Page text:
However, just because your company implements a written fleet policy doesn't mean it is being followed. How do you increase driver compliance with fleet policy? Here are 10 suggestions.
1. When developing or re-evaluating fleet policy, solicit the participation of all affected departments, such as sales, administration, purchasing, maintenance, and accounting, along with all vehicle user groups. By involving them in the decision-making process, you will increase the likelihood of their buy-in and support of fleet policies.
2. Make fleet policy easily accessible by drivers and managers by posting it on the company intranet.
3. Your fleet policy manual should be a living document that is updated annually. As changes occur within your company, revise your procedures to reflect these changes. Likewise, eliminate those policies that have become oudated. What was right yesterday may not be right today. Also, as part of your annual fleet policy review, you should survey your drivers to give them an opportunity to express their opinions or dissatisfaction about fleet policies that govern them.
4. Set aside time at company meetings to make fleet policy presentations to the drivers and managers. Also, conduct teleconferences with drivers who work at regional offices. "Use these meeetings to re-emphasize the importance of policy and cost control," said Bob Brown, fleet manager for Xerox.
5. Develop a summarized fleet policy pocket manual that drivers can keep in the glove compartment of their vehicle. "In every vehicle, we put a glove box booklet that contains the most important general policies, in addition to having the entire fleet policy online through our intranet," said Tom Sours, fleet superintendent for State Farm Insurance in Bloomington, IN. Xerox, likewise, distributes a glove compartment fleet policy manual. "However, if you do this, it is of utmost importance to keep it updated," said Brown.
6. Send periodic e-mails or voicemail messages to drivers on specific fleet policy reminders, in particular on those issues that have higher-than-normal incidents. "Also, cc the driver's supervisor on important items or those supervisors who have drivers that were not within policy," added Sours.
7. Issue a fleet policy manual sheet with gas cards when they are distributed to drivers. "When a new vehicle is ordered, I get the gas card prior to the driver so I can add insurance cards. But I also add a three- to four-page summary of our fleet policy," said Pat Bell, fleet manager for Smith International in Houston. "This helps reinforce our policy to the drivers."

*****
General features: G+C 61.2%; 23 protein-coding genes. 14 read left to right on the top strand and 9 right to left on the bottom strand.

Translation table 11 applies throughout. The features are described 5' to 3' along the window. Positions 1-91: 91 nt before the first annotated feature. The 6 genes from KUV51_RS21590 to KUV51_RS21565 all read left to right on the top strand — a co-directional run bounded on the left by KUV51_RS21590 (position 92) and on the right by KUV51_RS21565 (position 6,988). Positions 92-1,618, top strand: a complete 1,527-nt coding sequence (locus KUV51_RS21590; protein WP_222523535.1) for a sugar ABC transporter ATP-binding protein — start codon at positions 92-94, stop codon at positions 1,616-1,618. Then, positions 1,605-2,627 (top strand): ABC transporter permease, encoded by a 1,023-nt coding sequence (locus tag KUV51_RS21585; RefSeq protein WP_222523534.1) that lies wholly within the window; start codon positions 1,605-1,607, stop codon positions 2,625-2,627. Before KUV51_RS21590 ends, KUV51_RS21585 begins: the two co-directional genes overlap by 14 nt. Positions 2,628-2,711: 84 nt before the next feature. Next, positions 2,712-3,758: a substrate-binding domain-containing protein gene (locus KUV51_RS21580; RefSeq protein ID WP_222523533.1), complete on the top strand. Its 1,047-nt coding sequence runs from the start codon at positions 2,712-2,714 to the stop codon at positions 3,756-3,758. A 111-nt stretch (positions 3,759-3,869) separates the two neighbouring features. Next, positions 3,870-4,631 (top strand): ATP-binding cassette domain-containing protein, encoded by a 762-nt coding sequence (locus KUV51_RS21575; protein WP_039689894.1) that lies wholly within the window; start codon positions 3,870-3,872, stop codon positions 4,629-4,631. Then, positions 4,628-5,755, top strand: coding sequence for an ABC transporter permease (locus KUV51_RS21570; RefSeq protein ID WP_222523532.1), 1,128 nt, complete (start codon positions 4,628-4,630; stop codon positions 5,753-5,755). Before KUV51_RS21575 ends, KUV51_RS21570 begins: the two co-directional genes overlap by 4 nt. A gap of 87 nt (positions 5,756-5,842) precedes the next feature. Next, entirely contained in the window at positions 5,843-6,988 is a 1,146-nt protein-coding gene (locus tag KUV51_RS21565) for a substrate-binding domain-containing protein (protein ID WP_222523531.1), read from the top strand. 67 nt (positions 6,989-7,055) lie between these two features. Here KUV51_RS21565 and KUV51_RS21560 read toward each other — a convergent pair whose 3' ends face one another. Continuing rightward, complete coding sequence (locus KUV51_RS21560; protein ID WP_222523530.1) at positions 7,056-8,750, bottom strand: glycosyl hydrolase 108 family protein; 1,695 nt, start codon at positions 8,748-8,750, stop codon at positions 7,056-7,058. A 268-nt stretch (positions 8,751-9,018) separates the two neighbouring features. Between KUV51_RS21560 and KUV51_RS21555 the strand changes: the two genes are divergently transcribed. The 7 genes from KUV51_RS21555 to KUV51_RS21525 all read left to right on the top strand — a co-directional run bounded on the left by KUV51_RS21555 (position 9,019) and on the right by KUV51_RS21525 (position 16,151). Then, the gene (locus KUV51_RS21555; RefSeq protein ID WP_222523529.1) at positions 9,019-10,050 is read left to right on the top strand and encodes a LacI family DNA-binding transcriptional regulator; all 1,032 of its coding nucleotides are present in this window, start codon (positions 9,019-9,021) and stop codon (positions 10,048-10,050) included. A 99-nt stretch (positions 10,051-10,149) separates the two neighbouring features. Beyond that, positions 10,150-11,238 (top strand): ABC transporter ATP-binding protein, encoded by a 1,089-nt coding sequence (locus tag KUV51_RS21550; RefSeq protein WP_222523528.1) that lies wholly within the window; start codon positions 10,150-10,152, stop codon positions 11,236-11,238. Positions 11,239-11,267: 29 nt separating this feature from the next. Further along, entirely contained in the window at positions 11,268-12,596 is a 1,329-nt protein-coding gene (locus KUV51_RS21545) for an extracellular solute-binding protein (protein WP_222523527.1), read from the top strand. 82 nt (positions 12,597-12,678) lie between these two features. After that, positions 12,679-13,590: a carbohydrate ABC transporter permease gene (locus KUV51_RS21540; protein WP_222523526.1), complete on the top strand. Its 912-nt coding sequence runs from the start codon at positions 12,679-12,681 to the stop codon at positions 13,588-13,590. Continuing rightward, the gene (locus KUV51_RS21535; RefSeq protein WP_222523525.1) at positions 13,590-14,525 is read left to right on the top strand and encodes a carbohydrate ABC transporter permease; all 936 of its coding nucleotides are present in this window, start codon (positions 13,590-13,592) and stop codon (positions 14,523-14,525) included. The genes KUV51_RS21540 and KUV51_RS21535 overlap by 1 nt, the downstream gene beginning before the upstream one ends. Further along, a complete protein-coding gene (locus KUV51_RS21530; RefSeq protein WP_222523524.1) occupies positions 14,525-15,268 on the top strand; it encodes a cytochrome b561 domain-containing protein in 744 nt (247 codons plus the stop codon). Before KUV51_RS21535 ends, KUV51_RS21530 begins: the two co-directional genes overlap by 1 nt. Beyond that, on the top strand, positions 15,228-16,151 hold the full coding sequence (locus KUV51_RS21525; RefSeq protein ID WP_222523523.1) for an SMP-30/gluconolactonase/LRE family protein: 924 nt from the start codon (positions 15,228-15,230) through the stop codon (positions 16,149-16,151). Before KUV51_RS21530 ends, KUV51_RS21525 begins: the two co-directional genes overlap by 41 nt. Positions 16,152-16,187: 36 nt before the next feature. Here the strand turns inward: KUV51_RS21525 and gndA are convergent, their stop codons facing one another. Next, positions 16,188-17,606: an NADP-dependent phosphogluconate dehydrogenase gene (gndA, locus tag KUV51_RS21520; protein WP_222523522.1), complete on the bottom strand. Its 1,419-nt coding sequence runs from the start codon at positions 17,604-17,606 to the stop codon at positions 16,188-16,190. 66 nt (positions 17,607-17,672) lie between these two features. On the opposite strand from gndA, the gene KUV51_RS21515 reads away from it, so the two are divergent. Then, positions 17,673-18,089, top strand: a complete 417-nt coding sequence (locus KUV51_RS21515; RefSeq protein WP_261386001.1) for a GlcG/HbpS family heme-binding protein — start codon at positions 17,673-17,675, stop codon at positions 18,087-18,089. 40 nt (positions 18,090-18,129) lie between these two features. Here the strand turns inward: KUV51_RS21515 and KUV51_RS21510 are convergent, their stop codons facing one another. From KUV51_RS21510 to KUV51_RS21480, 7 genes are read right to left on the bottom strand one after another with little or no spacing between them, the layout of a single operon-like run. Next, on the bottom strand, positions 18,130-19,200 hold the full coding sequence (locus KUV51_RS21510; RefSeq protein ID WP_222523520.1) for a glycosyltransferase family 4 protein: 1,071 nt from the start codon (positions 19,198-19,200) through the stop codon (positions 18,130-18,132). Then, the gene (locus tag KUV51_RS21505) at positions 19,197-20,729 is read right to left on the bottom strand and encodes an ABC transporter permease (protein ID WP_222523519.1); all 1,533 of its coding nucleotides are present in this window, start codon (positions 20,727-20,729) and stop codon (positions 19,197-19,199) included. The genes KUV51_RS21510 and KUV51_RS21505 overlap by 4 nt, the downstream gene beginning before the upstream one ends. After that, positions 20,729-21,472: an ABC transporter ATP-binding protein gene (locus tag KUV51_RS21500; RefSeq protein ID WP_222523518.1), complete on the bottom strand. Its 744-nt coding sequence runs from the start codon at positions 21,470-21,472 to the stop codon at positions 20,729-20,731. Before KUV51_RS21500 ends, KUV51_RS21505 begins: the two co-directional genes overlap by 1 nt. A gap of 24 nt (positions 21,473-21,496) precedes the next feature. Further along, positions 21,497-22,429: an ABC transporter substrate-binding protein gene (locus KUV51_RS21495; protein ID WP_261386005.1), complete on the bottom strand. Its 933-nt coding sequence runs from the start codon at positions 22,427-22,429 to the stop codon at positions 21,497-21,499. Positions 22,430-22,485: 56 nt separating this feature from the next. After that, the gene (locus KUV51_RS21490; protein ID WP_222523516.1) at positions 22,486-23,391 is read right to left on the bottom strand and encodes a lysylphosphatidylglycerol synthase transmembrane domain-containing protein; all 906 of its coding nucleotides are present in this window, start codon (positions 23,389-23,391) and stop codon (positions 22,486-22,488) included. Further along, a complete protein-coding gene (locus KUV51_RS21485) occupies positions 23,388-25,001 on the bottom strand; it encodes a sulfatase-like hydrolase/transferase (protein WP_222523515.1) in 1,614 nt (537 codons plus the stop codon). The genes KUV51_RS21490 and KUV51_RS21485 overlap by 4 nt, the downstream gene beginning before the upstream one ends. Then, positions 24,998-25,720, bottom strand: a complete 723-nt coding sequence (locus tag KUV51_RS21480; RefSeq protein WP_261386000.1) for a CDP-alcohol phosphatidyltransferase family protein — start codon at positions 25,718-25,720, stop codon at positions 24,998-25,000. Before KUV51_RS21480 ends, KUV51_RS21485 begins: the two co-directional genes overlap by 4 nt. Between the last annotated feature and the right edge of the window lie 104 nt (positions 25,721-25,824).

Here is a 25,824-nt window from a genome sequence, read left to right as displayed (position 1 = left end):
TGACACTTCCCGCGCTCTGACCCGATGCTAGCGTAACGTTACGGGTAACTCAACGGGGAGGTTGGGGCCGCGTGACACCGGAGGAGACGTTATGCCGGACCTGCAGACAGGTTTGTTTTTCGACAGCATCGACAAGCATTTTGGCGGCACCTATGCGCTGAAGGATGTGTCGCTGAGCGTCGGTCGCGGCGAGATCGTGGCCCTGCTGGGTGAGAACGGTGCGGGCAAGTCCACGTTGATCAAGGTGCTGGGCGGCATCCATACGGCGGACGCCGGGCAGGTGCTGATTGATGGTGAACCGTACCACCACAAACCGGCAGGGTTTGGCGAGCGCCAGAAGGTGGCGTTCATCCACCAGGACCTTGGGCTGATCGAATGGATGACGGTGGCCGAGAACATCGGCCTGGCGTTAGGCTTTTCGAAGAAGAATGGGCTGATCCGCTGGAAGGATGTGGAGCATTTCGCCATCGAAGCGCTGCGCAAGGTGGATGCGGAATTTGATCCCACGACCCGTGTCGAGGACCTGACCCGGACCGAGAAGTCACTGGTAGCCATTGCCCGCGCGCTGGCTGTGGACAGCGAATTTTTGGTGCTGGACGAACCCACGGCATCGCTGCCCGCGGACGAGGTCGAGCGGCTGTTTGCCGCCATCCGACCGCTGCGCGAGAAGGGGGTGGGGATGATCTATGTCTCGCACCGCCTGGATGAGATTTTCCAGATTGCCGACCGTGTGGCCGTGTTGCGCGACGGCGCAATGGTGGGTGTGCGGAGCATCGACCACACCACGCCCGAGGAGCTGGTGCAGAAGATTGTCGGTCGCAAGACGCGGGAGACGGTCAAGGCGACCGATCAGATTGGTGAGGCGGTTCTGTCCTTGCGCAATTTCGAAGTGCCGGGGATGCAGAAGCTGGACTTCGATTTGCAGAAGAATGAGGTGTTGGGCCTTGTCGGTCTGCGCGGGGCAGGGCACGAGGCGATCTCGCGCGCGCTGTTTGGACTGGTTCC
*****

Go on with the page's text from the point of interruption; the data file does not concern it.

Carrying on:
8. Create a newsletter that is mailed or e-mailed to company drivers to promote awareness of fleet policies by providing helpful suggestions on driver safety, vehicle care, and other topics. Likewise, use the company intranet for similar effect. "Post information on cost savings on the driver Web site, such as maintenance and fuel savings programs and where drivers can go to be the most cost-effective," said Brown.
9. Leave a weekly or monthly message on your voicemail greeting, advising drivers of new policies and reminders, said Cathy Crewson, fleet manager for Tyco. Another way to communicate fleet policy changes is to use paycheck stuffers.
10. How you organize your fleet policy manual can also help increase readership and awareness. For instance, Bristol-Myers Squibb places a safe-driving award application on the last page of its fleet policy manual (as well as on its intranet site), which forces drivers to look through the sections to find the award requirements. "Again, it's getting them to read the manual after they get it," said Joe LaRosa, fleet manager for Bristol-Myers Squibb.
Cost Control Starts with the Company Driver
By establishing the fleet policies up front for expense control and by making a concerted effort to ensure they are uppermost in the minds of your drivers, you will reap substantial cost savings. However, to accomplish this you need to communicate, communicate, and
communicate, advises Jim Anselmi, fleet manager for Lorillard Tobacco. He adds, "A fleet manager needs to use every method available: memo, e-mail, newsletter, phone, and word of mouth to continuously reinforce fleet vehicle policy."
Let me know what you think.
Originally posted on Automotive Fleet